In the Autumn of 2010 we contacted MOLA about a completely different project. We were very keen to get onto a project that would allow us to showcase our skills and hopefully give us our break in the historical/archaeological reconstruction field. Initially contacting MOLA in relation to the excavations the team had been involved in all over London to enable the different Olympic venues to be built.
That project proved unsuitable but MOLA were very interested in working with us on the recently uncovered Theatre, historically known as Shakespeare's first! Obviously we jumped at the chance to work on such a high profile project with an organisation such as MOLA.
After an initial meeting with some of the team we had enough information to go away and start building the Theatre. We started by setting the base line for quality, ensuring that both teams shared the same vision for the project. Deciding upon an animation showing the Theatre in its priory surroundings and going into great detail about the interior and paying homage to the building itself.
We felt strongly that the animation needed to include both internal and external shots of the theatre, giving it context both to the foundations that were found during the excavation and the surroundings during its heyday in 1595. Using data supplied by the team in London to recreate the building, regular discussions between CnD and MOLA were vital to ensuring the intricate details of the building were retained. Recreating anything in Virtual space requires some sort of base understanding of how things would work in reality. It would not look at all realistic if tiles or wooden beams were too big, or if the frame of the building was not built correctly. Everything had to have a grounding with currently accepted knowledge about the wooden frame buildings of the time. Many hours were spent pouring over photos and reference material to come up with the best approach. Throughout the project we produced mood boards of all kinds, vegetation studies, animation stills, brick texture studies all to give the team at MOLA a better understanding of our direction.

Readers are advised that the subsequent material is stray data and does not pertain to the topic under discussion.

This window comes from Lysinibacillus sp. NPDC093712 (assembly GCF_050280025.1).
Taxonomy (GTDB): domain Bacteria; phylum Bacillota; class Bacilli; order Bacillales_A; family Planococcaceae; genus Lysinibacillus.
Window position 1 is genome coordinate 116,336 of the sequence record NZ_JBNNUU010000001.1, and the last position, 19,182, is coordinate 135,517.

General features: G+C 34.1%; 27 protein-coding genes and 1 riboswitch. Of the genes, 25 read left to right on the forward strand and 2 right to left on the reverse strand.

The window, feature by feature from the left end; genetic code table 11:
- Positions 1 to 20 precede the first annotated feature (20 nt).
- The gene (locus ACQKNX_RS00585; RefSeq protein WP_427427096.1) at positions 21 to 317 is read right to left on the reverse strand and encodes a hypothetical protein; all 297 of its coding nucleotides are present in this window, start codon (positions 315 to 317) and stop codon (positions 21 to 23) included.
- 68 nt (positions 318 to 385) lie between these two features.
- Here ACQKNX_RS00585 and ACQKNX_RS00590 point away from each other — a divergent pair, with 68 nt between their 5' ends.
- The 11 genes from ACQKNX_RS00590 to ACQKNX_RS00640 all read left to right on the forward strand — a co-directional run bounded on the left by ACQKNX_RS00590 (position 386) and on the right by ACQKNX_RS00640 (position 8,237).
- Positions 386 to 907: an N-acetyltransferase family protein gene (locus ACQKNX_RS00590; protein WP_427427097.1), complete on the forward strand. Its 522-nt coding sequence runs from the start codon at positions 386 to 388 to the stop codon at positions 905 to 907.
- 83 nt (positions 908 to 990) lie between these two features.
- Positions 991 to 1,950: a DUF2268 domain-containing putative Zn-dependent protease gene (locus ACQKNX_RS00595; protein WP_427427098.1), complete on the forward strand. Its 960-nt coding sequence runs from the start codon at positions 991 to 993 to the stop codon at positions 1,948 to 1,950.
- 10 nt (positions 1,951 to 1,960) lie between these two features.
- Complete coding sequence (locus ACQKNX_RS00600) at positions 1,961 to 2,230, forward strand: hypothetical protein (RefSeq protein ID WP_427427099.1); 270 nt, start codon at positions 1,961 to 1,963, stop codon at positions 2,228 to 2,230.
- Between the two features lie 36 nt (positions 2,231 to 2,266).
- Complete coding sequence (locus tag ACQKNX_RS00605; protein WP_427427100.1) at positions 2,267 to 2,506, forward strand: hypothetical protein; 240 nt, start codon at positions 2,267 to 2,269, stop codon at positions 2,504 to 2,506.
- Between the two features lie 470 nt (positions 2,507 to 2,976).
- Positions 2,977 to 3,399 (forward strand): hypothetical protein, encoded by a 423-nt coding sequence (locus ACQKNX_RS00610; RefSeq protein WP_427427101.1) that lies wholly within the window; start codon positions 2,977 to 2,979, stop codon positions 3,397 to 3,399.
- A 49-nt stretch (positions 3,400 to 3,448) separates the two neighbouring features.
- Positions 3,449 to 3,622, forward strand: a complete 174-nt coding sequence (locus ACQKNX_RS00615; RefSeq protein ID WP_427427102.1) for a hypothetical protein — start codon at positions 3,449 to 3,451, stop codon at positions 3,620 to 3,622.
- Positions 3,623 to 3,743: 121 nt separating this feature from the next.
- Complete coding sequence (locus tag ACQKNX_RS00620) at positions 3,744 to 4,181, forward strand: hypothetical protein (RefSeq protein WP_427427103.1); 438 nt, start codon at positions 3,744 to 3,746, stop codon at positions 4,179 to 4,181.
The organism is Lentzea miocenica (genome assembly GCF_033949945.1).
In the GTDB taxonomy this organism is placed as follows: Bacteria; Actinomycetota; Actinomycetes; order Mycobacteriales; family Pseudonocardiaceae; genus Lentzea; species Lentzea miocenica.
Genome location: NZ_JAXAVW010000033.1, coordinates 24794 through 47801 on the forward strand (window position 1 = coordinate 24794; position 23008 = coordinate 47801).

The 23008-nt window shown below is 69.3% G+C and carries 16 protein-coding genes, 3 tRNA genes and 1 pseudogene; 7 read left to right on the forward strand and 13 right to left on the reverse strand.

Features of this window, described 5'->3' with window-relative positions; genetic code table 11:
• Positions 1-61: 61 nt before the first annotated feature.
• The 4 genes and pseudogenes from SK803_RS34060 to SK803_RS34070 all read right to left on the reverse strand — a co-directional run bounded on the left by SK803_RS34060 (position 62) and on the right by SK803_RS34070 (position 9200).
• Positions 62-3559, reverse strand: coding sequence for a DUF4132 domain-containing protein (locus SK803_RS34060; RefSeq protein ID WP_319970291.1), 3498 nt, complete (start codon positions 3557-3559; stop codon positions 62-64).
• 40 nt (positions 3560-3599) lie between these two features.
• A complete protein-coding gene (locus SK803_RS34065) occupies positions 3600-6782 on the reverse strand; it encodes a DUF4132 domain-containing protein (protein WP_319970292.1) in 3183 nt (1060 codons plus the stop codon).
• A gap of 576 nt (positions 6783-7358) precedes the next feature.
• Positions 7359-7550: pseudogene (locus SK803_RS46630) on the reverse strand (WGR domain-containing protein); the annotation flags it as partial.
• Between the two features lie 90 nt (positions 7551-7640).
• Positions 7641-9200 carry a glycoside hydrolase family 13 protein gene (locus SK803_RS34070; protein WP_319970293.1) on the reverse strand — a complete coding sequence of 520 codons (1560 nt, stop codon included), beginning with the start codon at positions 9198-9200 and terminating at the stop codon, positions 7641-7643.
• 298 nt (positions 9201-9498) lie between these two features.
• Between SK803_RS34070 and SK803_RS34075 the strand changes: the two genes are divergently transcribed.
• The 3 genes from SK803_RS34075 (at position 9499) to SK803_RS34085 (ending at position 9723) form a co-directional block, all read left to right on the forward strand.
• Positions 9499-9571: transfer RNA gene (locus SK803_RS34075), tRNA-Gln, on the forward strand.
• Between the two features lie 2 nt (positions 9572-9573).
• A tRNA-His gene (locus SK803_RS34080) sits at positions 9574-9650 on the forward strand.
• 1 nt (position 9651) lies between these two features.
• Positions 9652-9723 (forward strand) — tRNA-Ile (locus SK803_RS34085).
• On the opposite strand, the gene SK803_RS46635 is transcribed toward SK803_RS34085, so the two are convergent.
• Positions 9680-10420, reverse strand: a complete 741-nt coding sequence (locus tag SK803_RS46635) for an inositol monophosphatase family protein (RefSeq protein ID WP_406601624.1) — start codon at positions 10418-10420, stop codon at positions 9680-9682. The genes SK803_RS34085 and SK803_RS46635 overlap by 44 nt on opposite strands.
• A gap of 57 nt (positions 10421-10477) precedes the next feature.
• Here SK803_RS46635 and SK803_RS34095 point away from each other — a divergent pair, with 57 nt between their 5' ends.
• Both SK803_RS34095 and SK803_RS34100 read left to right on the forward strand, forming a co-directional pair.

Recreating the Theatre in virtual space has raised many questions. It has fuelled many discussions between CnD and the archaeologists at MOLA about how the building was used, how did people flow through the building? Was it really this dark on the lower floor? Where did the stairs go and how did they look? This showed that the collaborative project and CG reconstruction enhanced the archaeological process already undertaken at MOLA.
The opportunity for us to work with the team at MOLA on such an epic project was something we jumped at. With the worlds eyes on the UK with the Olympics and Shakespeare season we saw the project as a great platform to showcase our work and promote our skills in the field of historical CGI reconstructions.
If you are interested to find out more or speak to us about any projects you have in mind we would love to hear from you.